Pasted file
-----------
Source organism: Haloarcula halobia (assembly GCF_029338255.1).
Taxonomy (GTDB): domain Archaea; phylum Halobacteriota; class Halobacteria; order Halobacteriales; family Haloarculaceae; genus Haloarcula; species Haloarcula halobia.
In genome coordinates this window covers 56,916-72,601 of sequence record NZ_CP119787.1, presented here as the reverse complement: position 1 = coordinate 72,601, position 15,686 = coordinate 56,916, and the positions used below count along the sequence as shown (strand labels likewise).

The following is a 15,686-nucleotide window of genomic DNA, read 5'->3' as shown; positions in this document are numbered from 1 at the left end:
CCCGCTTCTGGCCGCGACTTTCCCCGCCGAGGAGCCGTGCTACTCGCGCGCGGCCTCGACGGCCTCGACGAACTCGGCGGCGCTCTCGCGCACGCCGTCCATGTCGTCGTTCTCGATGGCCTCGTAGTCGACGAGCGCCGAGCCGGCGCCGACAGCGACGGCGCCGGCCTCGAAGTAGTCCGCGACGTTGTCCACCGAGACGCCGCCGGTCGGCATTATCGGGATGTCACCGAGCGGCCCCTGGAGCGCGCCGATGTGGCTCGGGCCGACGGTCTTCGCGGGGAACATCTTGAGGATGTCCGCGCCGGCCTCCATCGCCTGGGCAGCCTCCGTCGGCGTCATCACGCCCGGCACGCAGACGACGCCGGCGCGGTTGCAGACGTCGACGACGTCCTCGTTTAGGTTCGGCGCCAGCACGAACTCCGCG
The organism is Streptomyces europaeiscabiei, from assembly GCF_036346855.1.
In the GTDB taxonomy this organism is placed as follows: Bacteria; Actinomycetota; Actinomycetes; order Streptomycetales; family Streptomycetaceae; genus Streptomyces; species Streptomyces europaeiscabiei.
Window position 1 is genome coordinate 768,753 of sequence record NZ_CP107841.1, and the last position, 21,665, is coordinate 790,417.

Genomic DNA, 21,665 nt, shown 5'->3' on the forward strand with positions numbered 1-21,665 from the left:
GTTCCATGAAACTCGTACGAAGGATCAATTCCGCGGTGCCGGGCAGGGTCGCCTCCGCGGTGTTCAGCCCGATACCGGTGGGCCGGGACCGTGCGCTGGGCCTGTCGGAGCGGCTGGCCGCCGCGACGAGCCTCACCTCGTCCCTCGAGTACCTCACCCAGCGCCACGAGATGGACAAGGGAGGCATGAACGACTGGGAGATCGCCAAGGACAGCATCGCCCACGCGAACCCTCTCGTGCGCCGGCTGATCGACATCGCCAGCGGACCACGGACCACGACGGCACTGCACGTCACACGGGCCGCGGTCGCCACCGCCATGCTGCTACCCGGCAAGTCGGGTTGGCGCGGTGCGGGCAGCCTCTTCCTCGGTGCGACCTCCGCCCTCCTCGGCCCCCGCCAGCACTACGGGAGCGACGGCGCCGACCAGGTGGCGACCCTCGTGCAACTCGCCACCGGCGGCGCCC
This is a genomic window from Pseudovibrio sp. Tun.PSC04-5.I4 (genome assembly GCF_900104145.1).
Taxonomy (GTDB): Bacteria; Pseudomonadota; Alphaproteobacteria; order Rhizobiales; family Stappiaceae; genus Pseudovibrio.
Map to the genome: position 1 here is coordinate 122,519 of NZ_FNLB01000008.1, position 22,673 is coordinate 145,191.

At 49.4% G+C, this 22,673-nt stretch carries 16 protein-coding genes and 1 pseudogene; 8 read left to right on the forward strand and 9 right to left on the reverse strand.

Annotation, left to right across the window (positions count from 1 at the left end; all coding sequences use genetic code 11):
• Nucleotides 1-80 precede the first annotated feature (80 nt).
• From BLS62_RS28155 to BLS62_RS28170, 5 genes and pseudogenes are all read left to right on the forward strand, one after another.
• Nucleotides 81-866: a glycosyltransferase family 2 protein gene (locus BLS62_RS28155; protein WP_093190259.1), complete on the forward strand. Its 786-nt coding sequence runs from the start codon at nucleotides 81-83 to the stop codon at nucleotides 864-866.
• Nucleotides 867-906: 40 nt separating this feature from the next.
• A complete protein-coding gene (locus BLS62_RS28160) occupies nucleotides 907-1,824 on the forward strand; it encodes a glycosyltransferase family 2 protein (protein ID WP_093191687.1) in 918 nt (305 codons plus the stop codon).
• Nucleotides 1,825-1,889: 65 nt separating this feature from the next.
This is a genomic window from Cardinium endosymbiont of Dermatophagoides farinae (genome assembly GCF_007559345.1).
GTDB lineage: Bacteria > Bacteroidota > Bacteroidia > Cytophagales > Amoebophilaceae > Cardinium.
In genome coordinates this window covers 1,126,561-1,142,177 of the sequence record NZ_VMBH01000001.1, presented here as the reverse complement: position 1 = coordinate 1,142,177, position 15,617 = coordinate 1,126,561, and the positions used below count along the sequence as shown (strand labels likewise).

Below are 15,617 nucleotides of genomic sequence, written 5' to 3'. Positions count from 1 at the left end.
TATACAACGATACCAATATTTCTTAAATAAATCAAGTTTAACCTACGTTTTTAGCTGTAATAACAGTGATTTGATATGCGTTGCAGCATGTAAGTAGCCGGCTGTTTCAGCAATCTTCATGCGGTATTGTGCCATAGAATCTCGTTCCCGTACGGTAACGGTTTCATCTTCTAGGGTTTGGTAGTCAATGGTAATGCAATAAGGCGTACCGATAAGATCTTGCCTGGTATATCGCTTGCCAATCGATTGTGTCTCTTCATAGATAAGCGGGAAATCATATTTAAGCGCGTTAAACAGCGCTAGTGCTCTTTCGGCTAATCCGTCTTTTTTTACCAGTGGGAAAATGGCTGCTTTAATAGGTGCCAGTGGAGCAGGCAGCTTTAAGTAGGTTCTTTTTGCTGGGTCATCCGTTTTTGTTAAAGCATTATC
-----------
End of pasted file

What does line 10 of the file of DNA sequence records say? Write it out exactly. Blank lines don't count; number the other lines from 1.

GTTCCATGAAACTCGTACGAAGGATCAATTCCGCGGTGCCGGGCAGGGTCGCCTCCGCGGTGTTCAGCCCGATACCGGTGGGCCGGGACCGTGCGCTGGGCCTGTCGGAGCGGCTGGCCGCCGCGACGAGCCTCACCTCGTCCCTCGAGTACCTCACCCAGCGCCACGAGATGGACAAGGGAGGCATGAACGACTGGGAGATCGCCAAGGACAGCATCGCCCACGCGAACCCTCTCGTGCGCCGGCTGATCGACATCGCCAGCGGACCACGGACCACGACGGCACTGCACGTCACACGGGCCGCGGTCGCCACCGCCATGCTGCTACCCGGCAAGTCGGGTTGGCGCGGTGCGGGCAGCCTCTTCCTCGGTGCGACCTCCGCCCTCCTCGGCCCCCGCCAGCACTACGGGAGCGACGGCGCCGACCAGGTGGCGACCCTCGTGCAACTCGCCACCGGCGGCGCCC